Love them or hate them, there’s no denying 2021 was the year of the NFT.
Its ascent as a new form of artistic expression started 365 days ago, on 11th March 2021, when an otherwise unassuming artist named Beeple sold his artwork “Everydays: the First 5000 Days” through Christie’s. The piece was a culmination of his varied, occasionally offensive artwork that he made daily for – you guessed it – 5,000 days. That’s 13-and-a-half years.
Unlike the auction house’s historic sales, this was trailblazing. “Everydays: the First 5000 Days” was an NFT: a non-fungible token. That’s essentially a multimedia file and a smart contract stored on the blockchain and exhibited on the internet. It sold for $69.3m. On an episode of the David Zwirner podcast, Dialogues, speaking with the gallerist’s son, host Lucas Zwirner alongside controversial artist Jordan Wolfson, Beeple (real name Mike Winkelmann) described how his life had changed after making this gargantuan amount of money. This included an around-the-clock armed security guard he’d hired in the wake of the sale as he waited to move out of his old neighbourhood, worried about thieves while the originals from “Everydays: the first 5000 Days” were still in his house.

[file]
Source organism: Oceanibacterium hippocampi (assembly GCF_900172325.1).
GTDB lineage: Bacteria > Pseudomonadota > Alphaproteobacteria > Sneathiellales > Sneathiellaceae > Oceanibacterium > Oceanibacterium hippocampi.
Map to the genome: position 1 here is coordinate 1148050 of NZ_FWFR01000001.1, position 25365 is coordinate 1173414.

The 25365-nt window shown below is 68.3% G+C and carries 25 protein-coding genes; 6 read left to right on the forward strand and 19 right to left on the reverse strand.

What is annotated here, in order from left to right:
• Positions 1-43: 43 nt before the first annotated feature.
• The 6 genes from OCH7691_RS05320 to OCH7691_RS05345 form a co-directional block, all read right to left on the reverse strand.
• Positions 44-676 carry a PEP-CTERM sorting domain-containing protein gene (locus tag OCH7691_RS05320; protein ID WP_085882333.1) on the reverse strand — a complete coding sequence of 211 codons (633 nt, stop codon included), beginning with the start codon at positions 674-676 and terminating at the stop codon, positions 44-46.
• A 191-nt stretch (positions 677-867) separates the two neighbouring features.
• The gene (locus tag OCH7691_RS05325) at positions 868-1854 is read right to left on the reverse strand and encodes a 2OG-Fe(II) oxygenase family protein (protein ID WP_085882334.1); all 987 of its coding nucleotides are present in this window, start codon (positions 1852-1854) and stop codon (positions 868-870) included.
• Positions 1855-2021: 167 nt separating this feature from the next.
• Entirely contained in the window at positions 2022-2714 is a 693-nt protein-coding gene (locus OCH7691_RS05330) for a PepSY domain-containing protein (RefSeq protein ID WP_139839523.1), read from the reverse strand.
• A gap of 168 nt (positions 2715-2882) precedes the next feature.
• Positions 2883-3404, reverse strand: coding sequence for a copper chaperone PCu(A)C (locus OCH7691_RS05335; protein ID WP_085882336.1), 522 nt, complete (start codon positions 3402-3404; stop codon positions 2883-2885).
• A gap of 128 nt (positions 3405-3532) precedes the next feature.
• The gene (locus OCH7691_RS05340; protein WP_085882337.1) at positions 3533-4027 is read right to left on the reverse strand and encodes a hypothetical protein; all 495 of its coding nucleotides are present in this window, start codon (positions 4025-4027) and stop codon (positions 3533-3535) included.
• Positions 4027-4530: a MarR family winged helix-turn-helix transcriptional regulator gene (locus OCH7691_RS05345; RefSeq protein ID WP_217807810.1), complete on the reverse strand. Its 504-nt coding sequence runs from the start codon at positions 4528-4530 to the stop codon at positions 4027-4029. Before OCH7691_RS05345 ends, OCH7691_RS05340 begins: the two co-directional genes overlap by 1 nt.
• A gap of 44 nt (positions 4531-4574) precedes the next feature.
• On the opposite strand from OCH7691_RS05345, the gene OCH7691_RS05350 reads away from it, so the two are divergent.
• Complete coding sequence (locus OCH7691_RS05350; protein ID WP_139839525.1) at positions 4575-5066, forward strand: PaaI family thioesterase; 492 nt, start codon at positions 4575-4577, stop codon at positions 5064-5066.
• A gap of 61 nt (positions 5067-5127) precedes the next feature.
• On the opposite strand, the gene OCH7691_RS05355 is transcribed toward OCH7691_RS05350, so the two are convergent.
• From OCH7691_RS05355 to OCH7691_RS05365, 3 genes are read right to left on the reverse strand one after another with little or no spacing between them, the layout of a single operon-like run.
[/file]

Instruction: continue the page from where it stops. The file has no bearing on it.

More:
But it wasn’t just Beeple whose life was overhauled. The ripple from the sale formed a tidal wave that surged globally, and no industry went untouched. By the end of 2021, “NFT” was Collins Dictionary’s Word of the Year (other dictionaries chose “double vaxxed” and “climate anxiety”).
Christie’s rival Sotheby’s announced its most significant sales year ever, attributing $100 million of its eye-watering $700 million profits to NFTs. Overnight, profile pictures and avatars morphed from smiling selfies into Cryptopunks, adopted as the unofficial badge of allegiance to all things blockchain. Influencer GMoney took this further by wearing one as a mask at Prada’s FW22 show in Milan.